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South Carolina Flooding Is Only Getting Worse



South Carolina, also referred to as “The Palmetto State,” is widely known for it’s beautiful beaches, world-class golf courses, and breathtaking historic districts. However, with the presence of those beaches comes a great deal of coastline. In fact, South Carolina has around 187 miles of coastline, including a stretch known as the Grand Strand which stretches for more than 100 miles beginning at the southern tip of North Carolina. While South Carolina certainly isn’t the largest state in land area (it ranks 40th), it is the 23rd most populated state in the US. With that in mind, it’s important that homeowners in South Carolina understand the hidden risk of flooding that they may be subject to.

Does South Carolina Have Flood Risk?


Obviously, South Carolina has a certain amount of flood risk due to its position on the Atlantic Coast. However, that risk may be more prevalent than homeowners in The Palmetto State even realize.


According to Risk Factor, a company that studies the risk of flooding across the United States, there are currently 385,203 properties in South Carolina that have a greater than 26% chance of flooding at least once over the next three decades. This number represents roughly 17% of properties in the state.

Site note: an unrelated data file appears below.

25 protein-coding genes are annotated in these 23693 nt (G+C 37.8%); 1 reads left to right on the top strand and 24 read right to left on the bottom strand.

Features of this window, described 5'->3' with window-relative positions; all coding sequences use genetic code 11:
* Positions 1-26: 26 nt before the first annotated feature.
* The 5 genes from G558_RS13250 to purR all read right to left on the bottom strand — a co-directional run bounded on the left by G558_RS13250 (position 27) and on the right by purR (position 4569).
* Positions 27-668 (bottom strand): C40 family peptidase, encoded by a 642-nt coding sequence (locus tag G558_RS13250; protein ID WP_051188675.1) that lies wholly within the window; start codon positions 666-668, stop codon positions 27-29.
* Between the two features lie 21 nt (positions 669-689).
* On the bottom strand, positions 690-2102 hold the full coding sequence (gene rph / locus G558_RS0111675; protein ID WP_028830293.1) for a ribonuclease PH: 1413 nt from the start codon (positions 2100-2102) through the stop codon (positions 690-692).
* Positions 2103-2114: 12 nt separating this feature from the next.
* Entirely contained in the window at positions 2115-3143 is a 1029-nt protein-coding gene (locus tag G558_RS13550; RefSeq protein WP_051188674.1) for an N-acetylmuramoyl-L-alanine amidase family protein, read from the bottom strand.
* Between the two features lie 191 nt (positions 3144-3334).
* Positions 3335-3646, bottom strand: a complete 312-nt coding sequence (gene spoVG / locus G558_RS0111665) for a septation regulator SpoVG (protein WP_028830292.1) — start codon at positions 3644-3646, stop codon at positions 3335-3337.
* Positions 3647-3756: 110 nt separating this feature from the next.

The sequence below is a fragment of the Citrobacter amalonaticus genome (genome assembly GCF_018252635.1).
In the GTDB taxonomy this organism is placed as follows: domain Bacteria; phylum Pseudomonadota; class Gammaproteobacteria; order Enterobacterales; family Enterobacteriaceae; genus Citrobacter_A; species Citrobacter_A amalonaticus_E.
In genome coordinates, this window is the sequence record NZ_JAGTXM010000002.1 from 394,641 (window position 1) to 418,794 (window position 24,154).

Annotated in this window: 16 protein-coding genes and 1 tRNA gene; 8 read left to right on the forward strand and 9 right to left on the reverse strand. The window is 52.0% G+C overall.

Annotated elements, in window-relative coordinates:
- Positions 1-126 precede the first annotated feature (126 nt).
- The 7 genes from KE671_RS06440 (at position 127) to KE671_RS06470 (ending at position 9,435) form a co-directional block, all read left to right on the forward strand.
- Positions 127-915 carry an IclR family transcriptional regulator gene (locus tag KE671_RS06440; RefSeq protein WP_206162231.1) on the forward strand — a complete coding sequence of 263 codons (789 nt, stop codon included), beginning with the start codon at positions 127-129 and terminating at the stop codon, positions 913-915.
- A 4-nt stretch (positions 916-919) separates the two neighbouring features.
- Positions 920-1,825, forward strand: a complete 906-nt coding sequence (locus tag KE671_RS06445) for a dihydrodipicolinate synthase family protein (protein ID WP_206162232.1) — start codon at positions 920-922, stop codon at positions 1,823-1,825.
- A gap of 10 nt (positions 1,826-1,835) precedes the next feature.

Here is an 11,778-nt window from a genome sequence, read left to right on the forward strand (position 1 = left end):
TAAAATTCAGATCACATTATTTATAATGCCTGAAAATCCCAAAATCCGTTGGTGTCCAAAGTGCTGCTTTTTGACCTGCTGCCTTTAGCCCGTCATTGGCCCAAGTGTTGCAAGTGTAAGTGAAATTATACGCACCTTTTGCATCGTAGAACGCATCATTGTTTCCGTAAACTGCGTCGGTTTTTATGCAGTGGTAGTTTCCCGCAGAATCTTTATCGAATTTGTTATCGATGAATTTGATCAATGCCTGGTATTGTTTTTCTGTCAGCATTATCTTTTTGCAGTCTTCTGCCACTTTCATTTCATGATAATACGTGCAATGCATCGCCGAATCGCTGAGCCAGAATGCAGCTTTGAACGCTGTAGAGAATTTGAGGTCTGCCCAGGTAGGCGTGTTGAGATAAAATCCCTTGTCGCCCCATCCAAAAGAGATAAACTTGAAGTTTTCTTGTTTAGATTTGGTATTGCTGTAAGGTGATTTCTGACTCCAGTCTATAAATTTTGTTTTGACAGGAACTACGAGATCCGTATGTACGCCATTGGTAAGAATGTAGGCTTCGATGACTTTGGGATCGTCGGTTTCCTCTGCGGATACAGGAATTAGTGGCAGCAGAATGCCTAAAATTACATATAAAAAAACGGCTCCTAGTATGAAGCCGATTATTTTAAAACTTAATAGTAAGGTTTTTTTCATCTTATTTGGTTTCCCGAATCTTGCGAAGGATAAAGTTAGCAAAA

The First Street Foundation, another company that publishes data about flooding across the United States not only confirms the data published by Risk Factor, but their information paints an even darker picture for homeowners. For instance, The First Street Foundation reports that South Carolina has the fifth highest proportional increase of properties with significant flood risk over the next 30 years with 16.7% of properties falling under that category. Per their report, there are currently 55,900 properties in South Carolina that have a 99% chance of flooding at least once in the next 30 years. Properties that have a 99% chance of flooding are considered a “certain flood risk” by The First Street Foundation.


In addition to the state-wide relative risk growing between now and 2050, The First Street Foundation also reports that South Carolina homeowners are facing significant danger in the present. Per their recent report, there are currently 271,500 properties in South Carolina that face significant risk of flooding. In even more alarming news, that number is expected to reach 316,900, an increase of 45,400 (17%) over the next 30 years.